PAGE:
Here are some frequently asked questions about organizing
How can I start talking to colleagues about unionizing, especially when we are all remote?
Usually, I encourage folks to spend time casually socializing before very quietly popping the union-question. But as it turns out, whispering is sorta hard from six feet away and over your office video chat software. Chances are if you’re thinking about organizing your coworkers are too. Whether you’re working remotely or back in the office, approaching colleagues about unionizing takes a little bit of bravery and a lot of trust that they won’t rat you out.
Encryption is key. Keeping your conversations about unionizing completely secret should be the first priority. Starting a Signal thread, Slack channel, or hosting a Zoom meeting (using your own non-work accounts) on your off-time is a great place to begin. You can ease into things by asking coworkers to discuss topics that enrich your “outside of work” relationships, like a book club, space for venting, or a discussion circle.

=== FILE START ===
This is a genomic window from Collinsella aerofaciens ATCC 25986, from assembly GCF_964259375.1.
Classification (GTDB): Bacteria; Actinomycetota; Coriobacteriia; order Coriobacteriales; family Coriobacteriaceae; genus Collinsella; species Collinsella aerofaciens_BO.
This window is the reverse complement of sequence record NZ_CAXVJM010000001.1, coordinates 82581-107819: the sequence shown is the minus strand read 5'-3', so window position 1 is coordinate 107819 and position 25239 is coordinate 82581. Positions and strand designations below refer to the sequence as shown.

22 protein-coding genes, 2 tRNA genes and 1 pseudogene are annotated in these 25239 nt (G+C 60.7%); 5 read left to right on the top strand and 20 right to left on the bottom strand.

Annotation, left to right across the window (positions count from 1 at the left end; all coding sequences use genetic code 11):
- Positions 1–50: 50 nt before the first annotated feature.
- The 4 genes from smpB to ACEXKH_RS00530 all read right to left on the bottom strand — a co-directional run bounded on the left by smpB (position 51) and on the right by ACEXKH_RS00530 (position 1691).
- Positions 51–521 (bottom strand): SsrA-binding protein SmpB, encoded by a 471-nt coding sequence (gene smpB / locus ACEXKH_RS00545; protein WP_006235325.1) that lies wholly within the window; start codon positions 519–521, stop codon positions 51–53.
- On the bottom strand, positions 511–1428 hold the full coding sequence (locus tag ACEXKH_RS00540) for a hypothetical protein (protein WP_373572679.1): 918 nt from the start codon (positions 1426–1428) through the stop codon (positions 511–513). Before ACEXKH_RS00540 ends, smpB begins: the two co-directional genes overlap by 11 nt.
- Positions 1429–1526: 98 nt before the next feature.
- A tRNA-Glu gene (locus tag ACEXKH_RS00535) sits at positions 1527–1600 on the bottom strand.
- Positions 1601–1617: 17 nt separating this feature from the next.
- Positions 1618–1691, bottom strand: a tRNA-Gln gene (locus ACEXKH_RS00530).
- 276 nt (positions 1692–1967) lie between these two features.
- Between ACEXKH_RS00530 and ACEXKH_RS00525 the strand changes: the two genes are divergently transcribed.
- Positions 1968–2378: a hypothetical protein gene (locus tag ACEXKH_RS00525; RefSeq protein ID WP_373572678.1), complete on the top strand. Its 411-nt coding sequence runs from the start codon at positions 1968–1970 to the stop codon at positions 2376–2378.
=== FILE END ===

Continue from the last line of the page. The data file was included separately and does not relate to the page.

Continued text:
Nobody with hiring- or firing-power should be allowed to participate. It’s not a birthday party, so not is invited. As a general rule, you’ll want to recruit one person from each shift, department, and demographic for your organizing committee. Make a list of all your coworkers. Start with the coworkers you trust the most. Try to have some one-on-one conversations with them about why they love their job and what they think could be better. Keep (offline!) notes about what issues are most important to which coworkers. Once you see patterns emerge, it will help you build confidence to approach other coworkers.
Depending on your work relationships, you may be able to skip all the façade of relational-enrichment and directly address concerns about wages or working conditions one-on-one with your coworkers.